Commentary

The Fallout of Question 2: Increased Taxes for All

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Those who read the first half of my take on the aftermath of Question 2 know that Maine will need to find a new way to make up for the revenues lost as a result of high-income earners fleeing our state for better tax climates.

The out-migration of high-income households is going to happen. As I said in part one, if I can find three people who tell me they’re leaving without even looking, I am sure there are going to be dozens, if not hundreds, pushed out of Maine by this referendum.

I don’t want to throw any of this out as a sky-is-falling prediction without adding a few thoughts to what I actually think will happen, so here is my take:

In the first year of a new state budget with the surtax, the structural gap could be covered with one-time transfers and gimmicks, but in the second year, those options disappear. There would be no following year to dump off problems.

Lawmakers would then be stuck trying to cut spending to make up for a significant revenue shortfall, as they won’t have time to make adjustments to income or sales tax rates.

In the following biennial budget, after the 2018 election, I predict we would see lawmakers back at their old game of knowingly creating an unbalanced budget, passing the buck through tactics similar to what they did to create the pension shortfall and the hospital debt, and looking to increase the income tax on people with lower incomes.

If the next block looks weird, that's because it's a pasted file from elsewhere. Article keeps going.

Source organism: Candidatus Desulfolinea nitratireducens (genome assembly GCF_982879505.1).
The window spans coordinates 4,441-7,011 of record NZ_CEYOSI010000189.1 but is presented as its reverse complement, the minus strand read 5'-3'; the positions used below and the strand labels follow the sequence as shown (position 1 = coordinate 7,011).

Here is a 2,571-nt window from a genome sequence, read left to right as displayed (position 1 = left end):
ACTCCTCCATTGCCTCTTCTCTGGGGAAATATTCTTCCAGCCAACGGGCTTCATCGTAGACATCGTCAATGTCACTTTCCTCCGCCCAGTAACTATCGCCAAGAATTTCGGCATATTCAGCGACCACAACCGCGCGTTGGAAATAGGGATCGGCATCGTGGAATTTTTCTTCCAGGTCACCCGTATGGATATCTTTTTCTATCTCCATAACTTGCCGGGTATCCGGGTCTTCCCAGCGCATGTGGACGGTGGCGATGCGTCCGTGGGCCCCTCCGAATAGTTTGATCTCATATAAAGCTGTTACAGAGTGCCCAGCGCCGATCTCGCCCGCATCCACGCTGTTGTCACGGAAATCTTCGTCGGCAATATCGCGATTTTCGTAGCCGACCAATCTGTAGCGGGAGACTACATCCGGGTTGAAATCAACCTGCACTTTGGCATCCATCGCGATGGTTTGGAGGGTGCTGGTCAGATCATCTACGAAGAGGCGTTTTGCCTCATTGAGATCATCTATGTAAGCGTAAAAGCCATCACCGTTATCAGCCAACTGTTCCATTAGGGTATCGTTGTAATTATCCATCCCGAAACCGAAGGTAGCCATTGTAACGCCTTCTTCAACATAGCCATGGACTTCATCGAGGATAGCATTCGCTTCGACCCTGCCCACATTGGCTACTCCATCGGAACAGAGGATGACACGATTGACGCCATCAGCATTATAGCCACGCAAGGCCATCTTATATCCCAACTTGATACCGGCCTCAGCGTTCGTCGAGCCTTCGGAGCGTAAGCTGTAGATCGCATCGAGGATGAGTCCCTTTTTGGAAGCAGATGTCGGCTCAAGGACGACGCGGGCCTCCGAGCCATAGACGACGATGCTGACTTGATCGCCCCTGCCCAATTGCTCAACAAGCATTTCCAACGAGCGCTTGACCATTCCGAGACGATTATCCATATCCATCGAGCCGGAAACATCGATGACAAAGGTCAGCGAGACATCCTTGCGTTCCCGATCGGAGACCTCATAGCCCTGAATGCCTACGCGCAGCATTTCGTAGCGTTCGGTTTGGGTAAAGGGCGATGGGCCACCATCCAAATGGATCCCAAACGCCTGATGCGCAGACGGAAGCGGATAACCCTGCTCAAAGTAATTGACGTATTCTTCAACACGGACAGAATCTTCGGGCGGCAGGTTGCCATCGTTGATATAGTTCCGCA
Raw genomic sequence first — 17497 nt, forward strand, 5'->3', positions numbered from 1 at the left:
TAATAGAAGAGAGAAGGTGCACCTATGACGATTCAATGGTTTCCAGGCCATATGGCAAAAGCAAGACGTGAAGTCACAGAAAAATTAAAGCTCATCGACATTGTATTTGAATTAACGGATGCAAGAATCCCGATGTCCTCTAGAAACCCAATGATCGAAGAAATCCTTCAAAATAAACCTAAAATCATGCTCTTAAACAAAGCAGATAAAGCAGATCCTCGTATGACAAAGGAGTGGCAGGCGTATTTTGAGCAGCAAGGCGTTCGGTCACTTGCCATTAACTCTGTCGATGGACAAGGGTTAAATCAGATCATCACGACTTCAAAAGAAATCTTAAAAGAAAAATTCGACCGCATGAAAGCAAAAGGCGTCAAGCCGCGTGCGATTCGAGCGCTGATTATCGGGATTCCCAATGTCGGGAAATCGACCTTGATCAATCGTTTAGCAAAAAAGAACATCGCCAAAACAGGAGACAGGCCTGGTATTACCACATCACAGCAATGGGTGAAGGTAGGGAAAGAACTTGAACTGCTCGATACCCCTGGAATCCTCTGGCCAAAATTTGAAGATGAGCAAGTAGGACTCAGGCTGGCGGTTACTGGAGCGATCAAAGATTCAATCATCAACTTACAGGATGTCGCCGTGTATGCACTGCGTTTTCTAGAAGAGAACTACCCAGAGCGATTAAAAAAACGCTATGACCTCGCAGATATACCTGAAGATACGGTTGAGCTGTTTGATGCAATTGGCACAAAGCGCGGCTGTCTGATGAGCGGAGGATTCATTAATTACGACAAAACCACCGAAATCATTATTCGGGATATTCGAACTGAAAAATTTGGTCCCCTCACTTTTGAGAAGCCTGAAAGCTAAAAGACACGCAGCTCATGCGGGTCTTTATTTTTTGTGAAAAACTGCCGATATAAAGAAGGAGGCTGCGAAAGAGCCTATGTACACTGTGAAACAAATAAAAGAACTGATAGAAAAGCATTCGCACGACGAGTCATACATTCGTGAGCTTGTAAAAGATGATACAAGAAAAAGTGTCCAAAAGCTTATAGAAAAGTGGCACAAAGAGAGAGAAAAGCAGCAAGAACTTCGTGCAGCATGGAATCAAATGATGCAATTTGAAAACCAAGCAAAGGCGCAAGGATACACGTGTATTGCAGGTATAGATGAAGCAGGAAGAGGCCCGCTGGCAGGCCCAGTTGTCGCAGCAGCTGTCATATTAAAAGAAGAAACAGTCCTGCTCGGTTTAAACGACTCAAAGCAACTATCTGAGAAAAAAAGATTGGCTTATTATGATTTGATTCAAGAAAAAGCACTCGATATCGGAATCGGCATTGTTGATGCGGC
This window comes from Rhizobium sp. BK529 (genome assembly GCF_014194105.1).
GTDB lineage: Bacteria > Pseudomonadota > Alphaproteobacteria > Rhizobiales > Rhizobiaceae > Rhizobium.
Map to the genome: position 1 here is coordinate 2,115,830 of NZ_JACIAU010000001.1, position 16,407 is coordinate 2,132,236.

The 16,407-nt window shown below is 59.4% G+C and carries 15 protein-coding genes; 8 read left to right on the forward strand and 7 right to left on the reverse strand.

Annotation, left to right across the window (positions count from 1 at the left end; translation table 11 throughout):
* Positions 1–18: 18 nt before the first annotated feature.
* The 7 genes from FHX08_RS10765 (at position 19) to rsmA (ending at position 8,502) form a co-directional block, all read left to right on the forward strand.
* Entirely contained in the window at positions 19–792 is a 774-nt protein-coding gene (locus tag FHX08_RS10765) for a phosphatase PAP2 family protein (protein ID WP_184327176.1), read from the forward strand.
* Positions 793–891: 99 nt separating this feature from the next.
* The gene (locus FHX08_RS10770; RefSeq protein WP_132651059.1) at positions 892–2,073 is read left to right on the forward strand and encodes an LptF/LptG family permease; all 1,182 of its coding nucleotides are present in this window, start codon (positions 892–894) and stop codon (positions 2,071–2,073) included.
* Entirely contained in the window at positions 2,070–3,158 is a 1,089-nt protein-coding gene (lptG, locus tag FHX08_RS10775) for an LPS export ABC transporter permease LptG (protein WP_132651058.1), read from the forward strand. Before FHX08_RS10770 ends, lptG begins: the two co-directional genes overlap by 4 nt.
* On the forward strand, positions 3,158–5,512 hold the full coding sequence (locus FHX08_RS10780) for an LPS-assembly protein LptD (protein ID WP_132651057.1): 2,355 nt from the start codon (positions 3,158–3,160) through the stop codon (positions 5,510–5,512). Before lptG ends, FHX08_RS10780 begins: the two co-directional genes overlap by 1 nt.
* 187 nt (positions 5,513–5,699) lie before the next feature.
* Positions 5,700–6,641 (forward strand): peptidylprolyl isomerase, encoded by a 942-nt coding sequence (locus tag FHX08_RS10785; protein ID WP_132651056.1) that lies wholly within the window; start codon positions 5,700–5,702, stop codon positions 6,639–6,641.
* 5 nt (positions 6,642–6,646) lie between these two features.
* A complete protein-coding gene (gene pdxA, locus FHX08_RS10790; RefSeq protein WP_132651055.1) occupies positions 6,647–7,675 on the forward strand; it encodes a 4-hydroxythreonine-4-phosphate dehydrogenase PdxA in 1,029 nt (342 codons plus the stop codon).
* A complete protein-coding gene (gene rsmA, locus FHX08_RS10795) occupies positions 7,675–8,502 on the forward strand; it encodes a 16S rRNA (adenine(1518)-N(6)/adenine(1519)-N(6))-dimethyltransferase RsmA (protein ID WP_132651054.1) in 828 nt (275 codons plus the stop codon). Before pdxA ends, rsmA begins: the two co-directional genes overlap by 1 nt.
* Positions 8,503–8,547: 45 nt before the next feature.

Ultimately, by having a top income tax rate over 10 percent, liberals will find it much easier to tell households earning $100,000, then $75,000, then $50,000, that it is time to “pay their fair share” and “this is for the children” as they move increasingly lower income households into higher tax rates.

Before we know it, struggling young families working entry-level jobs will be paying their “fair share” at rates as if they were 1-percenters in many other states with progressive income taxes.

Never forget, when Gov. Paul LePage took over the Blaine House, our top individual income tax rate was 8.5 percent on individuals earning about $20,000 per year, or households earning $40,000 per year.

Just a few years ago, Democrats were okay with taxing people as if they were “rich” when their earnings were low enough that they qualified for the Earned Income Tax Credit or were living on the edge of poverty, and they will try to do it again if this surtax is allowed to go through and their grand ideological plan is allowed to hurt Maine.

The effects of trickle-down socialism will be the equality of shared financial misery and economic pain within 5 years if this surtax is allowed to stand.

About Jason Savage

Jason Savage has been the Executive Director of the Maine GOP since 2013. Before heading up Maine's premier political party, he co-founded and served as Executive Director of the non-profit organization Maine People Before Politics, where he advocated for lower taxes, less debt, welfare reform and other priorities for Maine people. Jason's work has been published in every major newspaper in Maine.

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